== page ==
‘Music Man’ character was inspired by NJ woman’s grandmother

When Iowa is the center of attention, it’s usually for one of two reasons.

Un: It’s an election year.

Two: Someone revived the perennial 1957 Broadway hit, “The Music Man.”

At this particular moment, it is the latter.

The splashy big-star revival starring Hugh Jackman and Sutton Foster, and directed by Paterson native Jerry Zaks, finally opened last week at the Winter Garden after lengthy COVID-related delays. Cresskill’s Janet Sharma has no tickets, but one certificate to get tickets.

“It was like an IOU,” she said. “My husband gave it to me for Christmas. We didn’t get the tickets because of omicron.”

She has a particular interest in “The Music Man”. She has, you might say, a long-time investment in this particular show.

Sharma was born in Mason City, Iowa — the birthplace of series creator Meredith Willson and musical comedy model River City.

Agnes and Albin Phillips, grandparents of Janet Sharma of Cresskill.  He was the mayor of Clear Lake, Iowa.  She was the model for Eulalie Macckecknie Shinn, the wife of the mayor of

“‘The Music Man’ is very near and dear to my heart,” she said. “I wouldn’t miss that.”

Both his father and uncle knew Willson, growing up. And his grandmother, Agnes Allan Phillips, had an even closer connection to the show.

She seems to have been the model for Eulalie Mackecknie Shinn, the gossipy and overbearing mayor’s wife, played by Jayne Houdyshell in the current revival and, memorably, by Hermione Gingold in the 1962 film version.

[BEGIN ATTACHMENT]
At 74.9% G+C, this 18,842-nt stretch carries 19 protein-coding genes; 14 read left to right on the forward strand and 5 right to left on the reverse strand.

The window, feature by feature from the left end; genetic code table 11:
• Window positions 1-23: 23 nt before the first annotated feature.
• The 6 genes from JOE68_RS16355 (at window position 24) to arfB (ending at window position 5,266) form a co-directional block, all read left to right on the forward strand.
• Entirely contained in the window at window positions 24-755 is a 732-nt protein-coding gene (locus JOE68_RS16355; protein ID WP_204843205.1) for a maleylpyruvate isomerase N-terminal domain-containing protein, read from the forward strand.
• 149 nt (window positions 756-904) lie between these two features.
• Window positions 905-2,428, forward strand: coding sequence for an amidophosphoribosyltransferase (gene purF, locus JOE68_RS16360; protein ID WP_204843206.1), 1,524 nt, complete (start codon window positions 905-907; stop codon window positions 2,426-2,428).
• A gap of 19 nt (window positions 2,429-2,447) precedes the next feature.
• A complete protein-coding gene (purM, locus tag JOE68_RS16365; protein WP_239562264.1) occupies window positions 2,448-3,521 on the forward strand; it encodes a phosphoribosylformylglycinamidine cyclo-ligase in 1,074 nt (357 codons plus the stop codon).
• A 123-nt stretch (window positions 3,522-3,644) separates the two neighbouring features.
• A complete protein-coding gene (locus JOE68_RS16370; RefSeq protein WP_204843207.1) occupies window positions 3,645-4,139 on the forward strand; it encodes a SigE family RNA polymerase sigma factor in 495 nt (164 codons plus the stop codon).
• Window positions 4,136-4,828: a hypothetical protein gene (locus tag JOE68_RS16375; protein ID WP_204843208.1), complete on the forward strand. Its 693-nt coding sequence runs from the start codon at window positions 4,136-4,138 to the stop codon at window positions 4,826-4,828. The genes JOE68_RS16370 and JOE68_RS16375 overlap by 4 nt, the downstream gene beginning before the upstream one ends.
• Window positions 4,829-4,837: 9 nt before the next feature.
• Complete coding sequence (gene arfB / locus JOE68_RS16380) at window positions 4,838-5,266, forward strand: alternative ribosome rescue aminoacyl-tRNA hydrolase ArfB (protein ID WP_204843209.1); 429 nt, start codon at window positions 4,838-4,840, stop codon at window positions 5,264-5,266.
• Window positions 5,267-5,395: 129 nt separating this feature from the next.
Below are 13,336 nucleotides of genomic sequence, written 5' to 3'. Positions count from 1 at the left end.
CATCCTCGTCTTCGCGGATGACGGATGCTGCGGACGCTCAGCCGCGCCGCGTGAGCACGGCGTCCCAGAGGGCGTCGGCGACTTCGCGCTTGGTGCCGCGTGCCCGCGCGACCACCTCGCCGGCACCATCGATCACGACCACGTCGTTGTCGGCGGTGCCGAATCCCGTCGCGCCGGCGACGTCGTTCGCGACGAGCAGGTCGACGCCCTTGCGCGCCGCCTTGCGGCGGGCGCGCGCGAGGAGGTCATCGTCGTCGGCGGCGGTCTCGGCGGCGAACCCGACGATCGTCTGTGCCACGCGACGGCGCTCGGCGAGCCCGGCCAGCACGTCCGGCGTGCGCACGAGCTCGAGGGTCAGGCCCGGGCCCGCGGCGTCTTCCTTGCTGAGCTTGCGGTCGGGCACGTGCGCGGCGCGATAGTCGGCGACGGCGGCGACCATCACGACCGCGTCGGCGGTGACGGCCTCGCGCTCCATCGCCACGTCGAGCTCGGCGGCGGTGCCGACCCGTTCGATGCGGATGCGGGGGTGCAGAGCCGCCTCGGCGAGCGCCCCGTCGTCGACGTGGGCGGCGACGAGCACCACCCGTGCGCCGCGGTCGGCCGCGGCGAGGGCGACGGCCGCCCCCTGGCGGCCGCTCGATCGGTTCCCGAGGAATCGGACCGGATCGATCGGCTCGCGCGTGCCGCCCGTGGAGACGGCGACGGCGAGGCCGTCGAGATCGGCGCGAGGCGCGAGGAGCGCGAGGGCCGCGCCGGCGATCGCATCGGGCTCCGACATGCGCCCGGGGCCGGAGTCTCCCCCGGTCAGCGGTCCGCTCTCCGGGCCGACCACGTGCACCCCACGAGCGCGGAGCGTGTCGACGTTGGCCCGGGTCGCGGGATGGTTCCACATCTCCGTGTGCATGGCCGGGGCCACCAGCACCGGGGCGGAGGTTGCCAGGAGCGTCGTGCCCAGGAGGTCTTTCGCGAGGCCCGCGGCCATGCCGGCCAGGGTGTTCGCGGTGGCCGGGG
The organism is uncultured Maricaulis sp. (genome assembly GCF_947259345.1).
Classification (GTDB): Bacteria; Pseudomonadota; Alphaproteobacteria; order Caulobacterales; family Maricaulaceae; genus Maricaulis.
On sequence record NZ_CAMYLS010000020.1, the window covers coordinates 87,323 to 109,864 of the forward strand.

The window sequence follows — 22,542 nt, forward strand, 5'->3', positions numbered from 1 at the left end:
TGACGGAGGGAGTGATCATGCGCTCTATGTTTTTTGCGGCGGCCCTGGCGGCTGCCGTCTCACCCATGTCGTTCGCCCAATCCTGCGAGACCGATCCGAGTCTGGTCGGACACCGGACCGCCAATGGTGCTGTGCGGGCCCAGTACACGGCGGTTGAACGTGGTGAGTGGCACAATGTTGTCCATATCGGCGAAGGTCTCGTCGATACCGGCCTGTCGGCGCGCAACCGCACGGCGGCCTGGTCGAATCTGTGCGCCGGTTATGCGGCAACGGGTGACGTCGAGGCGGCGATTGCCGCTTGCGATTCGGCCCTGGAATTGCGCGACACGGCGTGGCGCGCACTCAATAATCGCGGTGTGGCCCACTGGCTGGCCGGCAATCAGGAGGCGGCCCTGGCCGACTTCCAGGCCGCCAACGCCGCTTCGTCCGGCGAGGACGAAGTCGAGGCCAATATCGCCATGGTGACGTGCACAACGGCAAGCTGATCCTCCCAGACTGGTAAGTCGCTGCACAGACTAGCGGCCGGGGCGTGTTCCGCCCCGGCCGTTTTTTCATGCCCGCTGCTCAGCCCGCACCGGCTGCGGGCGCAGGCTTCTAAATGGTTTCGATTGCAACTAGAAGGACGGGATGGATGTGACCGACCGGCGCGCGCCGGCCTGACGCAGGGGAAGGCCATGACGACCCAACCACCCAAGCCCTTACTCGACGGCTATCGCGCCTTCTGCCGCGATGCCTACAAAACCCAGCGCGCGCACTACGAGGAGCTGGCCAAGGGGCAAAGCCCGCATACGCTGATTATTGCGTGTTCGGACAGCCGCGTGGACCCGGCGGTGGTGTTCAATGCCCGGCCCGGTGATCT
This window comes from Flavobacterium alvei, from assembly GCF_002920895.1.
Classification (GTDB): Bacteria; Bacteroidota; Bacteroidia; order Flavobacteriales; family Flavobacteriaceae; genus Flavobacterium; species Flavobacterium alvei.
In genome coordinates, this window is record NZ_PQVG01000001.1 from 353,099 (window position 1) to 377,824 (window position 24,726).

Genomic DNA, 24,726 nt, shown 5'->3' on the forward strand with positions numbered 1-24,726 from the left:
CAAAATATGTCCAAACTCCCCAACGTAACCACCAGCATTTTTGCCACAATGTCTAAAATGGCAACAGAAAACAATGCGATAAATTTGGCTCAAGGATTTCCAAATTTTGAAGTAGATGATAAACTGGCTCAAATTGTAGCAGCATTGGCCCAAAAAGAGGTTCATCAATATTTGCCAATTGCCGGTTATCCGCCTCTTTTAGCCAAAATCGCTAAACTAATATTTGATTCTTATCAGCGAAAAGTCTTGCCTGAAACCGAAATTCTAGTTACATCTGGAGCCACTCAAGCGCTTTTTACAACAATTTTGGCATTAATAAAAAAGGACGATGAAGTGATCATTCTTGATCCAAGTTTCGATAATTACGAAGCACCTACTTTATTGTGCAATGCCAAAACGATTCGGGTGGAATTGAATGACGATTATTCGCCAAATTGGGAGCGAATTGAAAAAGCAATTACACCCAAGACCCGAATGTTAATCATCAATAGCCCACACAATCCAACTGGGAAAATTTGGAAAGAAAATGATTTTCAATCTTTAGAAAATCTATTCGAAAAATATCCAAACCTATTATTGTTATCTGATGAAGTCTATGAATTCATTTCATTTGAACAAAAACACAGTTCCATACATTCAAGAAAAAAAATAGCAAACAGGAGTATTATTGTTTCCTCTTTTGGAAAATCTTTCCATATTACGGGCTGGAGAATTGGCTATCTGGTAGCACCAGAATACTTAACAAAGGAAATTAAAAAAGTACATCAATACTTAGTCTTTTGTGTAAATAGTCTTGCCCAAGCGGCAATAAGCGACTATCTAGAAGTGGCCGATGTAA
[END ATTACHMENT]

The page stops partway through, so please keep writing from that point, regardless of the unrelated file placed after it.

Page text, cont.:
In one of the show’s smartest songs, “Pick-a-Little, Talk-a-Little,” she leads the town’s gossip as she unravels the show’s heroine, Marian the Librarian. “She brazenly approached a man who had never had a friend in this town until she came here,” Ms. Shinn said knowingly.

“She wasn’t as flamboyant as Hermione Gingold, but she was definitely talkative and she was always surrounded by her friends,” Sharma said. “It was definitely her.”

The view from Iowa

“The Music Man” is what many foreigners know, or think they know, about Iowa.

From this we know that Iowans are (a) stubborn, (b) gullible, (c) occasionally utter the name of their state Io-pathbut don’t like others, (d) love marching bands.

That last bit, at least, is correct, says Sharma, born Janet Phillips, who grew up in Clear Lake and Des Moines.

“Groups are very important in Iowa,” said Sharma, a New Jersey resident since 1974, coordinator of Age-Friendly Englewood and president of the Flat Rock Brook Nature Association.

“High school marching bands were always a big deal,” she said. “There were five public high schools in Des Moines, and each of them had a really spectacular marching band.”

She remembers going to orchestra concerts in the park on Sunday afternoons with her grandfather, and until sixth grade she played flute in the school orchestra. But by the time she arrived at Roosevelt High School in Des Moines, she had dropped out. “I was a swimmer and I didn’t know how to swim and be in the group, so I chose swimming.”

Janet Sharma

Willson, the creator of “The Music Man”, was also a flautist – good enough to become a member of John Philip Sousa’s band for several years in the 1920s.